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Let $c$ be an integer, not necessarily positive and $|c|$ not a square. Let $\mathbb{Z}[\sqrt{c}]$ be the set of complex numbers $$a+b\sqrt{c}, a, b\in \mathbb{Z},$$ which form a subring of the ring $\mathbb{C}$ under the usual addition and multiplication.

Are the following questions completely solved?

  1. For what $c$ is $\mathbb{Z}[\sqrt{c}]$ a Euclidean domain?

  2. For what $c$ is $\mathbb{Z}[\sqrt{c}]$ a UFD (unique factorization domain) but not Euclidean ?

  3. For what $c$ is $\mathbb{Z}[\sqrt{c}]$ not a UFD ?

I know that for $c=-1$, question 1 is true; for $c=-5$, question 3 is true.

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Do you really mean to be writing about the ring Z[sqrt(c)] or do you want to write about the ring of integers of Q(sqrt(c))? –  KConrad Jan 10 '11 at 19:32
    
I guess your question reduces to whether I want $|c|$ to be squarefree or not. No, that wasn't in my mind when I wrote this. But is it true that if $|c|$ is not squrefree, then $\mathbb{Z}[\sqrt{c}]$ will not be UFD? –  TCL Jan 10 '11 at 20:09
    
TCL - yes. UFDs are integrally closed, so you need c squarefree and, if $c=1$ mod 4, look at $\mathbb{Z}\left[\frac{1+\sqrt{c}}{2}\right]$. –  George Lowther Jan 10 '11 at 21:28
    
@TCL: For your question, exactly as you wrote it, Franz Lemmermeyer gave a detailed answer. @George Lowther: It seems TCL is actually interested in Z[sqrt(c)], regardless whether it is the maximal order or not (which intially several people, including me, doubted). So, there seems no need to consider a different ring for 1 mod 4. –  quid Jan 10 '11 at 22:26
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4 Answers

A quadratic order has unique factorization (or is Euclidean) only if it is the maximal order of a number field (it must be integrally closed); for your examples, this holds if and only if $c$ is a squarefree integer congruent to $2$ or $3$ modulo $4$.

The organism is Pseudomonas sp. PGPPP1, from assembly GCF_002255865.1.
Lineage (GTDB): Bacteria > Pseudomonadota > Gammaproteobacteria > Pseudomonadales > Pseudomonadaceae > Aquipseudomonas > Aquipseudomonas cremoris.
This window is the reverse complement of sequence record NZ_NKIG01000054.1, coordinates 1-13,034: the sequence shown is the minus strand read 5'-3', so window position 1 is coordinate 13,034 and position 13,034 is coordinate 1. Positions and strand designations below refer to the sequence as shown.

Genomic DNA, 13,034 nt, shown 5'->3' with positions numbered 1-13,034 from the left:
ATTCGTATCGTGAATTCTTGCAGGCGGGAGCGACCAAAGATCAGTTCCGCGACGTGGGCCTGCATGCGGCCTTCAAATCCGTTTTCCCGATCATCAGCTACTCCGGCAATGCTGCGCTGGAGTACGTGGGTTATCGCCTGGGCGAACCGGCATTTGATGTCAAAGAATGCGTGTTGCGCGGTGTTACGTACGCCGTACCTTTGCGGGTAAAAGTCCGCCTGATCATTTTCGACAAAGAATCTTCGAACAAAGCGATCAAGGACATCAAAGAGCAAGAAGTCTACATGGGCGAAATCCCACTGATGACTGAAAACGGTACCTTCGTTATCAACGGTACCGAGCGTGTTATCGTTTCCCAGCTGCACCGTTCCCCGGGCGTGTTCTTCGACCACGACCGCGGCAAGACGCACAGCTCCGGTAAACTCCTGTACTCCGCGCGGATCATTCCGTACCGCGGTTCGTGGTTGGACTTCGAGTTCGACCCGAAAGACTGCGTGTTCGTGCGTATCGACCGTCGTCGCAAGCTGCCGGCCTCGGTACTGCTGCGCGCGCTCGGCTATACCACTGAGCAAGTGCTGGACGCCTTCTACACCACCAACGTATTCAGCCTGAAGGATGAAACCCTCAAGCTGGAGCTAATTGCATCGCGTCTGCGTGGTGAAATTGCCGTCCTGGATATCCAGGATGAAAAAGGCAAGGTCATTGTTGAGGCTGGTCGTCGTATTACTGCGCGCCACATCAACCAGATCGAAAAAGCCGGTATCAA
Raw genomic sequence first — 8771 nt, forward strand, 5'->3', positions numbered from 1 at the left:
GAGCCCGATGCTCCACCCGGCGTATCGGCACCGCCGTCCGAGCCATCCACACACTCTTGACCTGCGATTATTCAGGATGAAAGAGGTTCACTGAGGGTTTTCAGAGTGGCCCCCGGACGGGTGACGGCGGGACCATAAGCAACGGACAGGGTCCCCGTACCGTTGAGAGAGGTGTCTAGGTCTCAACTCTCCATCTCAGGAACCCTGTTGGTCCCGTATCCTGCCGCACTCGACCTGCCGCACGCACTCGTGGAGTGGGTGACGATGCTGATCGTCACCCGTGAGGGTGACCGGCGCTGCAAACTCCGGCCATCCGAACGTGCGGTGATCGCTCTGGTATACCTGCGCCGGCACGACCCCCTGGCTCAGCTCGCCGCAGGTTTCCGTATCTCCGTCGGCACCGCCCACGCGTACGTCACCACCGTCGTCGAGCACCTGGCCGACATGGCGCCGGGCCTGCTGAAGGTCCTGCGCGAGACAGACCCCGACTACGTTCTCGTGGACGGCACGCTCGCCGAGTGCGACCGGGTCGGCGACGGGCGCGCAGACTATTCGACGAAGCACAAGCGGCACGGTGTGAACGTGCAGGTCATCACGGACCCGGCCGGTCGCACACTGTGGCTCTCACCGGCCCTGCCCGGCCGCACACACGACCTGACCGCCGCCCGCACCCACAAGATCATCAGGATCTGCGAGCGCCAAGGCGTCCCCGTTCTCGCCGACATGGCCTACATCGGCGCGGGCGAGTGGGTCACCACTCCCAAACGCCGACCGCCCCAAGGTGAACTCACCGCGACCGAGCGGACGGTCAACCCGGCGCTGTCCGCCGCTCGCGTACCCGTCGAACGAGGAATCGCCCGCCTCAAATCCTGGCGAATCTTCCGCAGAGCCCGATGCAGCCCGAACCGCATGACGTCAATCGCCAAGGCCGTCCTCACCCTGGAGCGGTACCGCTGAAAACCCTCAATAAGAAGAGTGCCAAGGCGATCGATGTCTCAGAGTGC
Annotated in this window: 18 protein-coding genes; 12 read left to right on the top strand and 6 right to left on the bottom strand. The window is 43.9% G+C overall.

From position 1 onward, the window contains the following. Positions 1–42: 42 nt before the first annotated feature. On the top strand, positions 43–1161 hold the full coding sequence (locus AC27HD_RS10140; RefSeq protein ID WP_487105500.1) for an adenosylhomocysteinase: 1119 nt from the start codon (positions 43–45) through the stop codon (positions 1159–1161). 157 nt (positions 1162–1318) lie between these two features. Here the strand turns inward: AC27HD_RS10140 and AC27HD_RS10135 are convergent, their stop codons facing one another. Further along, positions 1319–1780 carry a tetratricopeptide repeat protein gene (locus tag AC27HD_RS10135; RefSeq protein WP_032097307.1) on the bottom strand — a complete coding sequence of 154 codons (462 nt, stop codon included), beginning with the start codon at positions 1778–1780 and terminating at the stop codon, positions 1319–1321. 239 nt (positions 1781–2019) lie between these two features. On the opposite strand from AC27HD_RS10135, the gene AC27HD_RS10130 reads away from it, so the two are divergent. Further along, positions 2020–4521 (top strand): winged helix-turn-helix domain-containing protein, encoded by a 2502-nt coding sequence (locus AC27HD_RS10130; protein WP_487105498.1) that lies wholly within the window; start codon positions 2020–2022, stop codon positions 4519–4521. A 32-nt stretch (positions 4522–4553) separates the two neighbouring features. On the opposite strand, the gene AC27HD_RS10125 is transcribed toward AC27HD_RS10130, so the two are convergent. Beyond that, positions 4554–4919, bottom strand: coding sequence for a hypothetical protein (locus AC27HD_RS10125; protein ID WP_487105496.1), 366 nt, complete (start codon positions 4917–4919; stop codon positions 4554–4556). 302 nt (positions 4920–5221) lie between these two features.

1. It is known, as others have pointed out, which quadratic fields are Euclidean with respect to the absolute value of the norm. In the complex quadratic case, every Euclidean ring is norm-Euclidean (Motzkin); in the real quadratic case, there are examples (by students of Murty, namely Clarke and Harper) of Euclidean rings that are not norm-Euclidean.

  2. By a result of Weinberger, every real quadratic field with unique factorization is Euclidean assuming the generalized Riemann hypothesis.

  3. The ring of integers in a quadratic number field is not a UFD if its class number is nontrivial; it is easy to construct examples by making $c$ a product of at least three primes. It is believed but not known that infinitely many quadratic number rings have class number $1$.

See Simachew or my own survey for references.

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Thanks for the links to the surveys. Look handy! –  Quadrescence Jan 10 '11 at 17:49
    
Franz's survey is fantastic. By the way Franz, the first student of Murty you mention is David Clark: no "e". (Also no relation to me.) –  Pete L. Clark Jan 10 '11 at 18:43